Stress can be great for writing. Having too little time to practice the craft, in some odd way, makes it flow more easily. Take the case of the working writer on vacation.
I sometimes feel bold enough to call myself a writer. My job doesn’t depend on it, of course, but who finds meaning in their job? My sense of purpose comes in the off hours. Nevertheless, each day presents minimal opportunities to spend with my true vocation. Then comes vacation time.
Unstructured days spread out before me like a trail of breadcrumbs through the forest. I have stories I’ve been working on for months. I have at least two non-fiction projects going as well. At last I will have long, open days when writing will flow and I’ll live in the gooey comfort of constant inspiration. As if such things ever happen.
Vacation is family time. Writers—those of us who live alone in our heads—can’t simply separate ourselves from those who support us. As if to underscore the point, inspiration has booked her vacation at the exact same time as yours. I awake early and breathe the chilly mountain air. I stare out the window at the beautiful scenery. Nothing comes.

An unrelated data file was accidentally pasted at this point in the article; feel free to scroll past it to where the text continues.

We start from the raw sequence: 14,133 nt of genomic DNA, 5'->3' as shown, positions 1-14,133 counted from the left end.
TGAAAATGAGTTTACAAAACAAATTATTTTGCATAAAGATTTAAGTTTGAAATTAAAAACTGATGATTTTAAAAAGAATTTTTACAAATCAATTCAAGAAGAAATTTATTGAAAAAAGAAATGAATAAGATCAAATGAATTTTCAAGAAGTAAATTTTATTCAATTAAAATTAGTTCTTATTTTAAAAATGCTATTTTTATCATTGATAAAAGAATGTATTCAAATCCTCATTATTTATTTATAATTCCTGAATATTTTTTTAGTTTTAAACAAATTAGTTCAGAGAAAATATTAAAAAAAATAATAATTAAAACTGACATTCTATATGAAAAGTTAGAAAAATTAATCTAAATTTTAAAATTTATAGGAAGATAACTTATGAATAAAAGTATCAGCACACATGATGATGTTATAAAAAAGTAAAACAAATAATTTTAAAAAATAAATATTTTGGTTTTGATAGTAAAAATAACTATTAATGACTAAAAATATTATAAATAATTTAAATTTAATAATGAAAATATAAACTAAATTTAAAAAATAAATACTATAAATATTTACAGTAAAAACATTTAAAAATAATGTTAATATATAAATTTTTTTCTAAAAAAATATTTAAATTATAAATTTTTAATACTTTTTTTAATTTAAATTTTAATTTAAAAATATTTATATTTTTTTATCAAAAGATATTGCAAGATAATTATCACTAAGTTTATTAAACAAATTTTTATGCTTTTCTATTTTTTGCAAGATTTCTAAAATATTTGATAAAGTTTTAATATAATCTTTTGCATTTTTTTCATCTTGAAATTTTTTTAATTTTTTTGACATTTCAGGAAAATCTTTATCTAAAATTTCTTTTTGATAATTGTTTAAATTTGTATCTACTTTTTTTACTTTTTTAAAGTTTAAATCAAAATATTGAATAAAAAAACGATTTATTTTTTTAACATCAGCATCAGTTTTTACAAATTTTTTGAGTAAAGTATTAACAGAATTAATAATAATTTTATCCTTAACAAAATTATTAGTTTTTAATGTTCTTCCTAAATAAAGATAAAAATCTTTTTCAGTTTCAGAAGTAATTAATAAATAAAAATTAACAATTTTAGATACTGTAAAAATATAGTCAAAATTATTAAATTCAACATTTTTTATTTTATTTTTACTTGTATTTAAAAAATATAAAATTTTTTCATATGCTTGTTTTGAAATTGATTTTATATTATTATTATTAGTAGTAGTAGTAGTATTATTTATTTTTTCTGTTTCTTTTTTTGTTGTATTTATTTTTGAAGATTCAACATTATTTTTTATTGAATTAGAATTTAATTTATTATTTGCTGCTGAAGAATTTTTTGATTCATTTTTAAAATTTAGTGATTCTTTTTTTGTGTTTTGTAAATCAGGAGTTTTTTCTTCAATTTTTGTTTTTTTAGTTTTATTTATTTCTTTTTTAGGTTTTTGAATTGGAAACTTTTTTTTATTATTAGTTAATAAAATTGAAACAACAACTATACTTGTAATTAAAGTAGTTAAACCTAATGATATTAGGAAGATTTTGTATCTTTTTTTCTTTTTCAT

I know a fairly famous writer. His name on the cover guarantees a stint on the New York Times bestseller list. Sometimes he meets me here at our vacation place. He sets up an invisible boundary around himself. He writes. Family leave him alone.
Writing, I know, begets writing. The important thing is to practice. To practice constantly. Vacation comes and that lake looks awfully inviting when the days are so warm. These hiking trails aren’t on offer near my home outside New York City. I can sit and brood there.
I know when I get back to the frustration of a daily commute to a dead-end job, my muse will be cuddled around me in the morning, encouraging me to skip work so that I can write. Ideas will be urgent and persistent. I won’t have time to get the ideas down as they trip over one another in my head. In exasperation I will say, “I need a vacation.”